The National Catholic Review
From CNS, Staff and other sources
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There is not a single public Christian church left in Afghanistan, according to the U.S. State Department, a stark reflection of the poor state of religious freedom in that country 10 years after the United States overthrew its Islamist Taliban regime. In the intervening decade, U.S. taxpayers have spent $440 billion to support Afghanistan’s new government, and more than 1,700 U.S. military personnel have died there. The last public Christian church in Afghanistan was razed in March 2010, according to the State Department’s International Religious Freedom Report. Released in September, the report also notes that “there were no Christian schools in the country.” The government’s level of respect for religious freedom “in law and in practice,” according to the report, declined during the reporting period—July through December 2010—“particularly for Christian groups and individuals.” It said Christians are reluctant to speak of or practice their faith openly in the conflict-ridden nation.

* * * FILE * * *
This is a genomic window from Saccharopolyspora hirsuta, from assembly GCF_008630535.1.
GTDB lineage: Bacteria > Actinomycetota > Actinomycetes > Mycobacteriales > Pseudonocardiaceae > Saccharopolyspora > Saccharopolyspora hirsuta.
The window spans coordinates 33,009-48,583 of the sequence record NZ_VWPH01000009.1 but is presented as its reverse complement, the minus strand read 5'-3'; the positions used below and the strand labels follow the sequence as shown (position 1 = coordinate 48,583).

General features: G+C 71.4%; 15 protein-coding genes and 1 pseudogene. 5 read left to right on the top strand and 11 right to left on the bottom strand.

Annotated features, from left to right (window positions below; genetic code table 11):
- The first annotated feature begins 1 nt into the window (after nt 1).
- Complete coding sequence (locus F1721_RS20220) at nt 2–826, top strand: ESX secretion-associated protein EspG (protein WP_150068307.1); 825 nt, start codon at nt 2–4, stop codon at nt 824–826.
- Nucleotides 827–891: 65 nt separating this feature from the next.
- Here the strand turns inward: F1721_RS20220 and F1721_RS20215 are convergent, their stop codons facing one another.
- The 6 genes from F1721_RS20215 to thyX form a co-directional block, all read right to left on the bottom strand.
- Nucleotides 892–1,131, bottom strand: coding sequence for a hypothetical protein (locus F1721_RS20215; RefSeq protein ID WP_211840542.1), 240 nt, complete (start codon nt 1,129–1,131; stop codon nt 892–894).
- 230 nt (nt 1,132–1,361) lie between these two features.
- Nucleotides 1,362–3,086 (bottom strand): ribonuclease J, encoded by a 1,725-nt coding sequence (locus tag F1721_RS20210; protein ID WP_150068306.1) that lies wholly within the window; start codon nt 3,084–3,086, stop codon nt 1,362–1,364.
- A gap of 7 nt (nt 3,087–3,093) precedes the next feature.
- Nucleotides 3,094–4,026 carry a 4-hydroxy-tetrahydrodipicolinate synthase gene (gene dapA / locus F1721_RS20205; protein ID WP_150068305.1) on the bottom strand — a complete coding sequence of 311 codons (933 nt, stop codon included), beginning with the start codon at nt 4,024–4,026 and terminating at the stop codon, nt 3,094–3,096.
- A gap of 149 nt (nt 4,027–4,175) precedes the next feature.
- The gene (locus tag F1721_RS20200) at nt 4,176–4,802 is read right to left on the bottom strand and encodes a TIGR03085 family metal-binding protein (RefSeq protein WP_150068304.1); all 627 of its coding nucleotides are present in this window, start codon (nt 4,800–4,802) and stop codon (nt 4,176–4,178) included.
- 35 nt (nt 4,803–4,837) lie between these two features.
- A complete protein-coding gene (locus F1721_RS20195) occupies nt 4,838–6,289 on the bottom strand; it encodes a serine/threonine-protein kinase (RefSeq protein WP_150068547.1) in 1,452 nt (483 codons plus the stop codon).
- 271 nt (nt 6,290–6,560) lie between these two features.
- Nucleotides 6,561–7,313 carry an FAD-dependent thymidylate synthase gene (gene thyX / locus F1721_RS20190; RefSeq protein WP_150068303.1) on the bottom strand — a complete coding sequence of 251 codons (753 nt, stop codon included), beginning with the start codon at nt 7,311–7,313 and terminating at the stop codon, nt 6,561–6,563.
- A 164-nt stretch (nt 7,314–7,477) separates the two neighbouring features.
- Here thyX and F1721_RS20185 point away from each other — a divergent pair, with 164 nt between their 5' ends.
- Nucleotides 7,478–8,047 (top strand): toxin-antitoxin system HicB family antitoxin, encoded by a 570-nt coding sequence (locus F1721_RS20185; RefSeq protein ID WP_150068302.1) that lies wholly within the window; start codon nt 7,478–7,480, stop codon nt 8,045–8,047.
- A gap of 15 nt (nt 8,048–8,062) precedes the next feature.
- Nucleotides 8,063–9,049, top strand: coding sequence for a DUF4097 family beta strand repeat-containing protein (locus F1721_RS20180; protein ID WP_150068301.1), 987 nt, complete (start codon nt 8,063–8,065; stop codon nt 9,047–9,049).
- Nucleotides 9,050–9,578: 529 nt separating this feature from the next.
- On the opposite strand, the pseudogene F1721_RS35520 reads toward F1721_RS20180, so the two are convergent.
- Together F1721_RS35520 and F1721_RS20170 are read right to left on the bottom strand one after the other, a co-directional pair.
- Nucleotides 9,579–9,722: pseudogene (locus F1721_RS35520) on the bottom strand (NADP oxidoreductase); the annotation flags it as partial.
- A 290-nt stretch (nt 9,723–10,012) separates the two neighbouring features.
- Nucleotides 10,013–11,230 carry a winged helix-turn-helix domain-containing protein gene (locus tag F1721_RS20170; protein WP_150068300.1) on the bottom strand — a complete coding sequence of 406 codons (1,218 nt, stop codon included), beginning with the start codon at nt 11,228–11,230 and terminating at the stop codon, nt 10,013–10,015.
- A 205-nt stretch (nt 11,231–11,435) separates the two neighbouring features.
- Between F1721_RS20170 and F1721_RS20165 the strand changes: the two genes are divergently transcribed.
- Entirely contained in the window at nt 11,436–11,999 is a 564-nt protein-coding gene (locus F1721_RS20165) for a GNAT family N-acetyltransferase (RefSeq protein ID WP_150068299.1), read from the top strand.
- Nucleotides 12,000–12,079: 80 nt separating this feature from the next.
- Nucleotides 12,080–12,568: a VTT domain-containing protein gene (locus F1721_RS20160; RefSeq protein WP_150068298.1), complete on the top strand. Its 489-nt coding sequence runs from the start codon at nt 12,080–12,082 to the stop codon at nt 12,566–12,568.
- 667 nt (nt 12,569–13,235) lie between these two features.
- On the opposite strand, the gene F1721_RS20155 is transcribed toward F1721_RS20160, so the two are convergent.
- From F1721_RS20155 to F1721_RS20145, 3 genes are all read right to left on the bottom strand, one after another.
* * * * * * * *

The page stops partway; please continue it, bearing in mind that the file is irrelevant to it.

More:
Pictured right: The body of an Afghan man who worked for a Christian aid group is carried from a morgue in Kabul, Afghanistan, Aug. 9, 2010.